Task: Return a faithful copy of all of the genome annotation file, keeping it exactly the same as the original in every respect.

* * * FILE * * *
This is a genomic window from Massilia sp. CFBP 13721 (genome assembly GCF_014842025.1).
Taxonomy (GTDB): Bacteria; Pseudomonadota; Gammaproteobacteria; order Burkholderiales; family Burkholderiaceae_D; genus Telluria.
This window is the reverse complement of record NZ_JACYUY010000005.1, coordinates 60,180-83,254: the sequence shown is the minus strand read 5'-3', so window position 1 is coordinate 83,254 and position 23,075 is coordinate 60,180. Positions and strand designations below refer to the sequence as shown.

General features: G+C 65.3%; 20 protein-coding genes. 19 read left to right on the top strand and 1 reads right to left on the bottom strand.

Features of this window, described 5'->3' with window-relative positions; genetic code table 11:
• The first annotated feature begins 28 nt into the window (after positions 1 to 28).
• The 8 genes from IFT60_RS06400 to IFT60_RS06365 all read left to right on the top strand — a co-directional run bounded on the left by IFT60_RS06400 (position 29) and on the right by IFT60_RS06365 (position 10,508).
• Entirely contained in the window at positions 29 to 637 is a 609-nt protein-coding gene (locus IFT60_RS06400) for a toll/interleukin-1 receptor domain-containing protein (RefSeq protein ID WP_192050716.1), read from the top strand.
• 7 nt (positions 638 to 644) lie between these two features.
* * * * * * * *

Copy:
This is a genomic window from Massilia sp. CFBP 13721 (genome assembly GCF_014842025.1).
Taxonomy (GTDB): Bacteria; Pseudomonadota; Gammaproteobacteria; order Burkholderiales; family Burkholderiaceae_D; genus Telluria.
This window is the reverse complement of record NZ_JACYUY010000005.1, coordinates 60,180-83,254: the sequence shown is the minus strand read 5'-3', so window position 1 is coordinate 83,254 and position 23,075 is coordinate 60,180. Positions and strand designations below refer to the sequence as shown.

General features: G+C 65.3%; 20 protein-coding genes. 19 read left to right on the top strand and 1 reads right to left on the bottom strand.

Features of this window, described 5'->3' with window-relative positions; genetic code table 11:
• The first annotated feature begins 28 nt into the window (after positions 1 to 28).
• The 8 genes from IFT60_RS06400 to IFT60_RS06365 all read left to right on the top strand — a co-directional run bounded on the left by IFT60_RS06400 (position 29) and on the right by IFT60_RS06365 (position 10,508).
• Entirely contained in the window at positions 29 to 637 is a 609-nt protein-coding gene (locus IFT60_RS06400) for a toll/interleukin-1 receptor domain-containing protein (RefSeq protein ID WP_192050716.1), read from the top strand.
• 7 nt (positions 638 to 644) lie between these two features.